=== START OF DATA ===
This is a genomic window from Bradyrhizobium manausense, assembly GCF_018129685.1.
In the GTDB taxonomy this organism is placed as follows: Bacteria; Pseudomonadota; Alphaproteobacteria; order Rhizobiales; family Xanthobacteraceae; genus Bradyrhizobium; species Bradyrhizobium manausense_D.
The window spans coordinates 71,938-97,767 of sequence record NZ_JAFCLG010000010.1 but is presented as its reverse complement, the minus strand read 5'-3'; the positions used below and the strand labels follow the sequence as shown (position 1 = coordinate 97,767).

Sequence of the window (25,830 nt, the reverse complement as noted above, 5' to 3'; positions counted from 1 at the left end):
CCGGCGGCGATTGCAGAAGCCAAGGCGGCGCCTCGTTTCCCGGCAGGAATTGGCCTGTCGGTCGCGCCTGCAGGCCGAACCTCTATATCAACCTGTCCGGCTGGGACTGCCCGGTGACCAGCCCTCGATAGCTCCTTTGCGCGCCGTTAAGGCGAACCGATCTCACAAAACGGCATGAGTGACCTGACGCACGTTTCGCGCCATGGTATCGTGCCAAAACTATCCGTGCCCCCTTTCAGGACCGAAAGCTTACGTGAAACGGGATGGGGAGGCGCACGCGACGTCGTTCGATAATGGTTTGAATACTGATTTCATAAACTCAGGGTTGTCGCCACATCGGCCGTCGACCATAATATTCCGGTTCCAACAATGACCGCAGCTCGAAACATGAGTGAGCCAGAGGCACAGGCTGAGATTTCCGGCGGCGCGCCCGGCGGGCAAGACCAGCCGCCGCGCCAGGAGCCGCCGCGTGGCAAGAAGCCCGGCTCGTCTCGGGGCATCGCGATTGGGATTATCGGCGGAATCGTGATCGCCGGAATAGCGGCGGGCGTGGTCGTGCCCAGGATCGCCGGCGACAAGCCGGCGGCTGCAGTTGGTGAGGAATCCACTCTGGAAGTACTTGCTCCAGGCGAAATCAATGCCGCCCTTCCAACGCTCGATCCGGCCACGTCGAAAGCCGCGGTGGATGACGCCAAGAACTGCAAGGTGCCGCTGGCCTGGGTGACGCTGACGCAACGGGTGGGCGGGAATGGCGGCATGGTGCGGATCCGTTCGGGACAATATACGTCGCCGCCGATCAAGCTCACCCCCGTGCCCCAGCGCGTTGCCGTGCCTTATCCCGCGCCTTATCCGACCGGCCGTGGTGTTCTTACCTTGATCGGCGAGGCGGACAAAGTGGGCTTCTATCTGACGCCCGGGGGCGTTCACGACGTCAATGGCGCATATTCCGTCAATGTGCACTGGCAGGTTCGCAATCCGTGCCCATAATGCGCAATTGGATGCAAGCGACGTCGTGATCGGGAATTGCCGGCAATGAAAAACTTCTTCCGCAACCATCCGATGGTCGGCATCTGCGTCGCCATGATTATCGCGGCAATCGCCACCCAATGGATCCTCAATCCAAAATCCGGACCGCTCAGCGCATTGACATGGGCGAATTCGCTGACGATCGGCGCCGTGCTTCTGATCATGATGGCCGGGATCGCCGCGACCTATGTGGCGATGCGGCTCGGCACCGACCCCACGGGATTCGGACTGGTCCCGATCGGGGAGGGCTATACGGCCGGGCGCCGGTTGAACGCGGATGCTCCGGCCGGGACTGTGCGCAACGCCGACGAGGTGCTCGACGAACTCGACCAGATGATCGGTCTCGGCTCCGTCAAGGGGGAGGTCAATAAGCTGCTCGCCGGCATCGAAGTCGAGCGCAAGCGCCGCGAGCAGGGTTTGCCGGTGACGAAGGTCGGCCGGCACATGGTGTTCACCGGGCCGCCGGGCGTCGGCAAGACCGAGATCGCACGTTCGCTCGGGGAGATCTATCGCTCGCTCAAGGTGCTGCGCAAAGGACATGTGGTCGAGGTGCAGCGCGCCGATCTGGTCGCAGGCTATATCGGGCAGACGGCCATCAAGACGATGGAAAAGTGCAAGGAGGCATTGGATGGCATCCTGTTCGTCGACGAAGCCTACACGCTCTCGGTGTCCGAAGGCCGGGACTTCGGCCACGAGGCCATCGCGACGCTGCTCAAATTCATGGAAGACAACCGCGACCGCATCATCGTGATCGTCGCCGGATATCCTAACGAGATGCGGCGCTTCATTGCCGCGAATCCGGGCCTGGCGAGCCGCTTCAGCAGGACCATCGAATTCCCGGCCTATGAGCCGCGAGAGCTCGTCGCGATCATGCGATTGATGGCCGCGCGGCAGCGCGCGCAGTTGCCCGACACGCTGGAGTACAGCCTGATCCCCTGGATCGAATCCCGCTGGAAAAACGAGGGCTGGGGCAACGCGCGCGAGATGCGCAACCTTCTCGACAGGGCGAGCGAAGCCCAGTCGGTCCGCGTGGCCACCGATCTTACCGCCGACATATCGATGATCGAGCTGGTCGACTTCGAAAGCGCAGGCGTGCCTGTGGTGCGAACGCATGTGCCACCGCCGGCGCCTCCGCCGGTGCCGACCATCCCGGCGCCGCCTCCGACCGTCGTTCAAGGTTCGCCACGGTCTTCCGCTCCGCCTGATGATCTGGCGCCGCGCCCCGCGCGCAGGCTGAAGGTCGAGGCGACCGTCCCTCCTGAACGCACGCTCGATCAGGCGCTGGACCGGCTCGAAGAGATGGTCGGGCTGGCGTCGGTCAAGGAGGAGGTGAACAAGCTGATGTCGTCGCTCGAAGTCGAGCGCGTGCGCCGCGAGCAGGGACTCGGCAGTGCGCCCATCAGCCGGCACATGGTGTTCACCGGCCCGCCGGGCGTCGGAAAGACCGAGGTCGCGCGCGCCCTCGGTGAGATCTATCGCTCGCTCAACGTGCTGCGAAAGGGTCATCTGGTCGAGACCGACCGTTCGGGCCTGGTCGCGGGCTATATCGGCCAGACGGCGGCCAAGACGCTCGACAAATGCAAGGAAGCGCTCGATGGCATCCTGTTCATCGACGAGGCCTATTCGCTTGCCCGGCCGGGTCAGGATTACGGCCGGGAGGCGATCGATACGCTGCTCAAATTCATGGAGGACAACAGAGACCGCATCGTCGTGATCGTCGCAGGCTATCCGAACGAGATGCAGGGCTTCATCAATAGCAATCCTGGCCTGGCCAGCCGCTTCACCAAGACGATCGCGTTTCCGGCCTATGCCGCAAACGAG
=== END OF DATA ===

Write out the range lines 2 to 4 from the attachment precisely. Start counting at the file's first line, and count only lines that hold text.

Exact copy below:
In the GTDB taxonomy this organism is placed as follows: Bacteria; Pseudomonadota; Alphaproteobacteria; order Rhizobiales; family Xanthobacteraceae; genus Bradyrhizobium; species Bradyrhizobium manausense_D.
The window spans coordinates 71,938-97,767 of sequence record NZ_JAFCLG010000010.1 but is presented as its reverse complement, the minus strand read 5'-3'; the positions used below and the strand labels follow the sequence as shown (position 1 = coordinate 97,767).

Sequence of the window (25,830 nt, the reverse complement as noted above, 5' to 3'; positions counted from 1 at the left end):